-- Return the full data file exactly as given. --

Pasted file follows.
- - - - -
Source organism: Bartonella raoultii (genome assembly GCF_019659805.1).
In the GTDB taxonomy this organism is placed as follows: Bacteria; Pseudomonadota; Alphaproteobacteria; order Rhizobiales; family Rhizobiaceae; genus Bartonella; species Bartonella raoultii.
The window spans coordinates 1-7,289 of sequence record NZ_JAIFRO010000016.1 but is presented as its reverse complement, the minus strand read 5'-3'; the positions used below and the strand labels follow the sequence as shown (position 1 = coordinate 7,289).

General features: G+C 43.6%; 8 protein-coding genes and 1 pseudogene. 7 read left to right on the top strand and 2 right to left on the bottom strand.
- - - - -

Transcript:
Source organism: Bartonella raoultii (genome assembly GCF_019659805.1).
In the GTDB taxonomy this organism is placed as follows: Bacteria; Pseudomonadota; Alphaproteobacteria; order Rhizobiales; family Rhizobiaceae; genus Bartonella; species Bartonella raoultii.
The window spans coordinates 1-7,289 of sequence record NZ_JAIFRO010000016.1 but is presented as its reverse complement, the minus strand read 5'-3'; the positions used below and the strand labels follow the sequence as shown (position 1 = coordinate 7,289).

General features: G+C 43.6%; 8 protein-coding genes and 1 pseudogene. 7 read left to right on the top strand and 2 right to left on the bottom strand.